I must include a snacks section in the cookbook, with spiced nuts included. And energy bars (a.k.a. fancy rice crispy treats.)
I have made an executive decision to leave casseroles out of the cookbook, because they represent such a stupid amount of work, followed by a stupid amount of cooking time. They are recipes designed for the 50's-era stay-at-home mom. And the "convenient" casseroles call for cans of this and cans of that. And, especially, cans of "cream-of-blah" soup that contain no actual cream. Yum, hydrolyzed soy protein! (Which is just another way of saying "MSG".)
And for a disjointed change-of-subject, this evening, for the first time, I cooked and ate lambsquarters. Most people know of this plant only as a weed, but it is, in fact, one of the most highly nutritious green plants a human can eat. I had hesitated to cook it, because it tastes pretty blargh when raw. Cooked, however, it was like an improved spinach! I need to see if there is more growing in the yard. Free greens!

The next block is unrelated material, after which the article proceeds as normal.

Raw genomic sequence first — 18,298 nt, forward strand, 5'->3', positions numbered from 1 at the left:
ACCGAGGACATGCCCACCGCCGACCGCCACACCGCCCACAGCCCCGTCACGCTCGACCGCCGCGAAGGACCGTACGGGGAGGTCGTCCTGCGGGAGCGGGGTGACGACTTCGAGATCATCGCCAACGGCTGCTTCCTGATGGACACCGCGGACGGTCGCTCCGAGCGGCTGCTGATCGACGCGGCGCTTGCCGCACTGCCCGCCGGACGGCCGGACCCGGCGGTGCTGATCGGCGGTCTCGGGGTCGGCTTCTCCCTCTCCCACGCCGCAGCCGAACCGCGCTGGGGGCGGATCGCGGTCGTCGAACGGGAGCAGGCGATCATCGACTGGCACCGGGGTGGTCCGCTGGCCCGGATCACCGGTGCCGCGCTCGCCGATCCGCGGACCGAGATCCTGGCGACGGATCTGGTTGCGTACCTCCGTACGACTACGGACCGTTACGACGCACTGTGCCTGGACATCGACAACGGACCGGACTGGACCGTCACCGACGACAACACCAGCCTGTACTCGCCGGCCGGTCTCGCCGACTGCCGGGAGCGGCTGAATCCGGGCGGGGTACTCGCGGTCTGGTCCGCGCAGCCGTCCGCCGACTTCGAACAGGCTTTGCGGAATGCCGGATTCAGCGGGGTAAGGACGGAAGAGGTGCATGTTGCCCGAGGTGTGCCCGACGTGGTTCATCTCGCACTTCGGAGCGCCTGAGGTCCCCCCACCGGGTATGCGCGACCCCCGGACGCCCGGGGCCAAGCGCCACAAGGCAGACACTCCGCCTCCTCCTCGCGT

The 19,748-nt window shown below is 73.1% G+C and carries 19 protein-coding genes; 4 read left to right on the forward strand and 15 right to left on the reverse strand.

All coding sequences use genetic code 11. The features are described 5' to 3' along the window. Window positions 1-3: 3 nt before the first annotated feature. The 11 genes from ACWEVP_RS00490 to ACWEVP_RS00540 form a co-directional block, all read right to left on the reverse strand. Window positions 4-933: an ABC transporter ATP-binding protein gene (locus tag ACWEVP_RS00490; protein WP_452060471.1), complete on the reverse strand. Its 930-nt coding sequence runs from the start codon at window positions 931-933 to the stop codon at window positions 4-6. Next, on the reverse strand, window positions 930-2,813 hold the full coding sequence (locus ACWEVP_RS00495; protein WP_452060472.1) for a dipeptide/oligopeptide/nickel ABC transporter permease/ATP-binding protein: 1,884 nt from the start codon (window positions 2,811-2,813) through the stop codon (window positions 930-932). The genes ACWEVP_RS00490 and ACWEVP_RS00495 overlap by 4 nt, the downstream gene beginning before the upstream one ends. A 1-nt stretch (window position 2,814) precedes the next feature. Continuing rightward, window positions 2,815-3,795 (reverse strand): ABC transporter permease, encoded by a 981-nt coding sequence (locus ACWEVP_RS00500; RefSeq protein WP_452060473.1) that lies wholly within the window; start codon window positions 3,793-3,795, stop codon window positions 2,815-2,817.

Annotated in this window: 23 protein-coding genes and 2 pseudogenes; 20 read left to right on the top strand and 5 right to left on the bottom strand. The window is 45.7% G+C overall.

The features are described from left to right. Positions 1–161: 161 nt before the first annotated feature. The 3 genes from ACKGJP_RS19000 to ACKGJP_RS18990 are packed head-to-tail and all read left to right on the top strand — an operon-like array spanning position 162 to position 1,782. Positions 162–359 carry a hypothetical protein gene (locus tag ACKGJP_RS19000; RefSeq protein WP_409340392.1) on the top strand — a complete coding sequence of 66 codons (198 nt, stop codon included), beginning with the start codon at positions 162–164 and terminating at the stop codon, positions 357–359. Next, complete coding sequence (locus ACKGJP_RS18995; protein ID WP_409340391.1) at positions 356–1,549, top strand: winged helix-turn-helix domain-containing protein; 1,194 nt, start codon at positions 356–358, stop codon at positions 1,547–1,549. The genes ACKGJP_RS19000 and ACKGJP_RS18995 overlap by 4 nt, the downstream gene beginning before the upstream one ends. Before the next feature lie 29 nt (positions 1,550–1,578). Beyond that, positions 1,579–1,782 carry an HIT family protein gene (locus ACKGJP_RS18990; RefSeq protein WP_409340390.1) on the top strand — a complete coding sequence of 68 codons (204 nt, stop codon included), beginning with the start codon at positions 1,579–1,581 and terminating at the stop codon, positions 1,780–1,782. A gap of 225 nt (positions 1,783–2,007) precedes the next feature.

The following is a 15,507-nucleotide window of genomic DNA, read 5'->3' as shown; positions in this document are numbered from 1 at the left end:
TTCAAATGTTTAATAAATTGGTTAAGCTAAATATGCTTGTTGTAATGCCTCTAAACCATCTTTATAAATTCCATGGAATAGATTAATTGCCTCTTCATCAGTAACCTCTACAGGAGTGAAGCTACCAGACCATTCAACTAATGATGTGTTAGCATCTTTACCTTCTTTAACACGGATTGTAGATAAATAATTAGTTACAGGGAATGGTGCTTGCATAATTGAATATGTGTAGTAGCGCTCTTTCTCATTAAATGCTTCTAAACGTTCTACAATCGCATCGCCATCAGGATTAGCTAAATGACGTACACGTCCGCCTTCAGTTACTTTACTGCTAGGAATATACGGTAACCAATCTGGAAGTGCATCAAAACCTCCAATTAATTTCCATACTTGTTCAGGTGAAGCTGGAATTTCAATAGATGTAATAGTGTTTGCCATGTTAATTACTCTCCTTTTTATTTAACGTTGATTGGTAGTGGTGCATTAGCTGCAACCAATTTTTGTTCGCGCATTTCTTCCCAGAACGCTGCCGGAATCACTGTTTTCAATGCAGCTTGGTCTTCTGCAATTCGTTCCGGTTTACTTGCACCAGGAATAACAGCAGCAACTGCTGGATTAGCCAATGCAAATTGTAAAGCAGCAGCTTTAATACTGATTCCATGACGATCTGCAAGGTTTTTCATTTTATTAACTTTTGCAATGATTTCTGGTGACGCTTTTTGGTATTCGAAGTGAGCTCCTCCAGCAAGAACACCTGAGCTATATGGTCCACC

Fruity Bread Pudding (dessert, make in advance)
This dessert bread pudding is pure comfort food. It’s as tasty as pie without all of the work. Eat it hot or cold, by itself or with a scoop of vanilla ice cream. This makes enough for about four hungry people.
1 20 ounce can of pineapple, peach, or other canned fruit, plus the liquid from the can
3 or 4 cups torn-up stale bread
¼ cup butter
½ cup sugar
(optional) 1 diced banana, apple, pear, or other fresh fruit
(optional) ½ cup raisins or other dried fruit, or nuts or seeds
(optional) pumpkin-pie spices, such as nutmeg and cinnamon
If the canned fruit is in large pieces, cut it up into bite-sized chunks. Beat together the eggs, sugar, and the liquid from the canned fruit. Combine this with the bread, fruit, and optional ingredients. If the bread is particularly dry, give it ten minutes to soak up the liquid, stirring once or twice. Then put the mixture into a baking dish and bake at 350 until the pudding is firm all the way through, or when the center reaches 165 degrees.